Get Yourself To OHIO
This week, Promotional Consultant Today has been talking about the importance of workplace organization—it's that magical place where your email inbox is empty, your desk is cleared and you have the perfectly balanced schedule of meetings and time in the office to do your work.
Yeah, right! While we might not reach this fairyland, we can certainly implement strategies to make our clutter-filled lives a bit more manageable, allowing more time to focus on ways to do our jobs better.
In this issue of PCT, we are passing along organizational methodology for managing your to-do list, as explained by freelance writer Kara Cutruzzula in a recent Fast Company article. The methodology? OHIO.
OHIO, as Cutruzzula describes, is the land of efficiency, where you feel like you are in control and don't have random thoughts of "I can't forget this … or … I've got to do that" cluttering your mind. OHIO stands for Only Handle It Once, and the goal is self-explanatory—to only handle things one time. Read an email and respond immediately. Grab your pile of junk mail, go through it and toss or keep things, right then and there. See a text from a friend asking, "When are you free later?" and answer right away. No delaying, no overthinking.
The idea was outlined in the book Extreme Productivity and was based on an equally simple concept. If you procrastinate on responding to that email, you might think you're not thinking about the email, but it's taking up space in your mind. Putting it off can also accrue guilt, which makes it even more difficult to start.
Studies suggest that multitasking is less productive than completing one task at a time. One study at Stanford University also showed that heavy multi-taskers who love juggling a million things at once are worse at completing tasks than those with a slow and steady, consistent pace. OHIO forces you to micro-focus. Do one task quickly. Pause. Quickly, do another task. Repeat. And move on.
In her article, Cutruzzula describes her own experience with the OHIO method. She said that when she received emails requiring a long, thoughtful response, she would let them sit for an hour, only to realize she still hadn't responded three days later. Then she tried the OHIO method. First, she asked herself how long it would actually take to write the response, which was about two minutes, so she responded immediately—and saved herself the guilt of forgetting.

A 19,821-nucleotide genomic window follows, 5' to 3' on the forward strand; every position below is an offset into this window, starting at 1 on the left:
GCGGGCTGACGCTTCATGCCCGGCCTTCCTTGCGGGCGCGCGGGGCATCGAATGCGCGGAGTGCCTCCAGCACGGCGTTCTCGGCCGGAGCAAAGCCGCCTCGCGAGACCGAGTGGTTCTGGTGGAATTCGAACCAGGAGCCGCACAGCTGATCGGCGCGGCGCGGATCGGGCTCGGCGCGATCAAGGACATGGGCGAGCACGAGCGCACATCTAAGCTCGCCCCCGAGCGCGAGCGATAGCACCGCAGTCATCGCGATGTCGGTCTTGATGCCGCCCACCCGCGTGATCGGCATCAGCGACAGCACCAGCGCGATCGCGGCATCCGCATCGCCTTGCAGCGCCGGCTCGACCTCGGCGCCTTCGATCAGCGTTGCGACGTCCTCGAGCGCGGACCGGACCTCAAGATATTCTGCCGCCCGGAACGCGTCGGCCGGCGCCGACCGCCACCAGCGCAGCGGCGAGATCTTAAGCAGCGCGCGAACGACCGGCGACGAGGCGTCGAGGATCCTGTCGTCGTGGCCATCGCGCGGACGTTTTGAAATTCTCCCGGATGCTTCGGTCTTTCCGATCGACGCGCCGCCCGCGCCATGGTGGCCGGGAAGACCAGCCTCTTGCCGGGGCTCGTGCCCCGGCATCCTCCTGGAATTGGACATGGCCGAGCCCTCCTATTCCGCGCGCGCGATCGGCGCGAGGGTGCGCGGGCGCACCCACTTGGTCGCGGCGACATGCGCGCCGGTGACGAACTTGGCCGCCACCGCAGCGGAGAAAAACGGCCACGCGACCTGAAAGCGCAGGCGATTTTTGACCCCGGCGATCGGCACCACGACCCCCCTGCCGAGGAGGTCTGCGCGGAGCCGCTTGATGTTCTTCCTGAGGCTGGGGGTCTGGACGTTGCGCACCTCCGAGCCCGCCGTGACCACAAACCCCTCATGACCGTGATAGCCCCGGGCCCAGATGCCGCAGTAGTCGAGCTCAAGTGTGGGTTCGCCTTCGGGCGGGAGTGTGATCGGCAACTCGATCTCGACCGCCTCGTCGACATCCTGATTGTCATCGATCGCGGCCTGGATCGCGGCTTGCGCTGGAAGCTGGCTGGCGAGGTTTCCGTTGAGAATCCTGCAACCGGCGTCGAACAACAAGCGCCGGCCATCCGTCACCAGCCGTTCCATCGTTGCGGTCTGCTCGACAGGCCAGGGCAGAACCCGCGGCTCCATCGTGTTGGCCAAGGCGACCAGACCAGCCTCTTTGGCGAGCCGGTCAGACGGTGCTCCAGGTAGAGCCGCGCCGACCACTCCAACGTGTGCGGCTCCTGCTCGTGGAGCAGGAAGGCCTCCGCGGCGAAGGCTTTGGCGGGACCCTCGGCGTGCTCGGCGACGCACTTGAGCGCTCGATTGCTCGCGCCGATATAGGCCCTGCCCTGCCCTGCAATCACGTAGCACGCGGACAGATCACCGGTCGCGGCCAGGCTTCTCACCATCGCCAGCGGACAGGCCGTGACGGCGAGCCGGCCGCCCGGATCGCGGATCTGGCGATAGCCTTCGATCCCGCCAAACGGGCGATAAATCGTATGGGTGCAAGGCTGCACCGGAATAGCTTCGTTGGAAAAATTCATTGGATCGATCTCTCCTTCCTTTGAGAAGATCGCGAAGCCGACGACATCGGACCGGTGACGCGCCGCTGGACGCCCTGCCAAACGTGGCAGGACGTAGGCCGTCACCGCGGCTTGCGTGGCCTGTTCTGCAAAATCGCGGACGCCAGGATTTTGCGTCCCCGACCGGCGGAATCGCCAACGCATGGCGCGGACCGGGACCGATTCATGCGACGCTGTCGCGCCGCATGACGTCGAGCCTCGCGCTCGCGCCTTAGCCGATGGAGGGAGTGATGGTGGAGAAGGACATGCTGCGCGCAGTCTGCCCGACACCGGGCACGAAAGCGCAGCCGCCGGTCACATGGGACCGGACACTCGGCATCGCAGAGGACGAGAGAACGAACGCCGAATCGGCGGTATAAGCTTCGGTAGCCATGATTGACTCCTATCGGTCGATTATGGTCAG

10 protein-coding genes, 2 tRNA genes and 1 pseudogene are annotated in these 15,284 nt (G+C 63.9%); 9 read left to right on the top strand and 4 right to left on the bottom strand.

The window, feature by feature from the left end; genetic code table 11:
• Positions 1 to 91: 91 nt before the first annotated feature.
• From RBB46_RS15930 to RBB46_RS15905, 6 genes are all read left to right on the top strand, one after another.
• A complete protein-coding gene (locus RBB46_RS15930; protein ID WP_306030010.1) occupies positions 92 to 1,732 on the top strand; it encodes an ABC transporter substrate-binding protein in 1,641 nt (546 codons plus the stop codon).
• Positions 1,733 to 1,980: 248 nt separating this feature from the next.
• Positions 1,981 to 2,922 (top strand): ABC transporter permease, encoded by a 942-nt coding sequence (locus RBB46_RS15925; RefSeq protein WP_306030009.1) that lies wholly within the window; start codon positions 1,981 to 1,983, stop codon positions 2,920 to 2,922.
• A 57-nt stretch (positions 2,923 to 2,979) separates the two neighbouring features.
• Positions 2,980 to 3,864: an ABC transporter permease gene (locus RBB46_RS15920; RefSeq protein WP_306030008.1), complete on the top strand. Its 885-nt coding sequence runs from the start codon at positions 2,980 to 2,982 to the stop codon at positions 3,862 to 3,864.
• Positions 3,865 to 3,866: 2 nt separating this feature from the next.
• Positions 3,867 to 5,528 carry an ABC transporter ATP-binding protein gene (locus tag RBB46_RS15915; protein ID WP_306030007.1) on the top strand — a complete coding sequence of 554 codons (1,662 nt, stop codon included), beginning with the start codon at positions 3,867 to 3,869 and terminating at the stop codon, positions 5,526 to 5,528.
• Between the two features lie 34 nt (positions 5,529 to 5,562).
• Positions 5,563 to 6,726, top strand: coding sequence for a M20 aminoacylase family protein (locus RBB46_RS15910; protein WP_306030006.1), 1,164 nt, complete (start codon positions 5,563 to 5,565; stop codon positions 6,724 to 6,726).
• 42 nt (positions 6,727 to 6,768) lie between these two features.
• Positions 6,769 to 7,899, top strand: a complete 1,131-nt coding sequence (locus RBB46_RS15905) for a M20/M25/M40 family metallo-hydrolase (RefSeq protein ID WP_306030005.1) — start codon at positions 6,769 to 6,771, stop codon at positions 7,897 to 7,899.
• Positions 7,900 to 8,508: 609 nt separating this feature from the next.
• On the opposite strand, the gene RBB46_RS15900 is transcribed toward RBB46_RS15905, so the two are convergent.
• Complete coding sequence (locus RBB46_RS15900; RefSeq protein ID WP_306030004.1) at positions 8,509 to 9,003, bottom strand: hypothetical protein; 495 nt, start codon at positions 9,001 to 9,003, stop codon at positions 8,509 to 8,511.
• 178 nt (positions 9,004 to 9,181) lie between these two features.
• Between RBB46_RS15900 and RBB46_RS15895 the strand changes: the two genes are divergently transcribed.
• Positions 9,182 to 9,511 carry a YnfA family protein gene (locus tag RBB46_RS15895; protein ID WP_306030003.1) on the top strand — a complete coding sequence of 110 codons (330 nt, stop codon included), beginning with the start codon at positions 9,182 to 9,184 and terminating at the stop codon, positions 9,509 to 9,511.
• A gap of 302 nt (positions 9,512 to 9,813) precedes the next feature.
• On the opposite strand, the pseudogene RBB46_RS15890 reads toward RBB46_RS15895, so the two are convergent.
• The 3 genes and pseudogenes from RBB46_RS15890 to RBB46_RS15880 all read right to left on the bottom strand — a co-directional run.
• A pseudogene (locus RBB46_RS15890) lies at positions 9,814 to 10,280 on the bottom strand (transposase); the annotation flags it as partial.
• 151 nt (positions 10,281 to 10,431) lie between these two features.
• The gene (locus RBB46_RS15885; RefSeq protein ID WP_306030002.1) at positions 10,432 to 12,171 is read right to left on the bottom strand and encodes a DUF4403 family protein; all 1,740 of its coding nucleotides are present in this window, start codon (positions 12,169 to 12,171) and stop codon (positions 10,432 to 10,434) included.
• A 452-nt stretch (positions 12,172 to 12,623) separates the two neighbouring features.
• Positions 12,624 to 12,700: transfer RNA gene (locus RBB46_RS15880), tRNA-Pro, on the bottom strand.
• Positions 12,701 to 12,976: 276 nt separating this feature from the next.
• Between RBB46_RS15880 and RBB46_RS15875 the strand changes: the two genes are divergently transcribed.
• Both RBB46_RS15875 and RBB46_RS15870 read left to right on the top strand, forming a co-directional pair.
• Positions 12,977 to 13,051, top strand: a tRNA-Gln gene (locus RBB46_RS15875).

Cutruzzula took the same approach with text messages. What she noticed was that knocking out these little tasks made load feel much lighter. Putting off little tasks added up—like having 47 tabs open in her browser at all times—while completing tasks immediately provided the benefit of a more focused and less distracted mind.
Of course, there are times when you won't be able to finish everything ASAP. When that happens, Bob Pozen, the author of Extreme Productivity, says to put a reminder on your calendar to respond to a specific request in the future. This way you're giving yourself a deadline, and you don't have to worry about when/where it'll get done.
Also, if you're avoiding a task, try to identify the root cause. Are you nervous? Do you need more information? Do you need more advice? What's the cause for the procrastination? Address the issue and move on. Put OHIO into action and let us know how it works for you.
Source: Kara Cutruzzula is a freelance writer and editor. Her articles on travel, culture, running, and food have appeared in magazines and on websites, including Vulture, Esquire.com, Newsweek, TIME.com and the New York Post.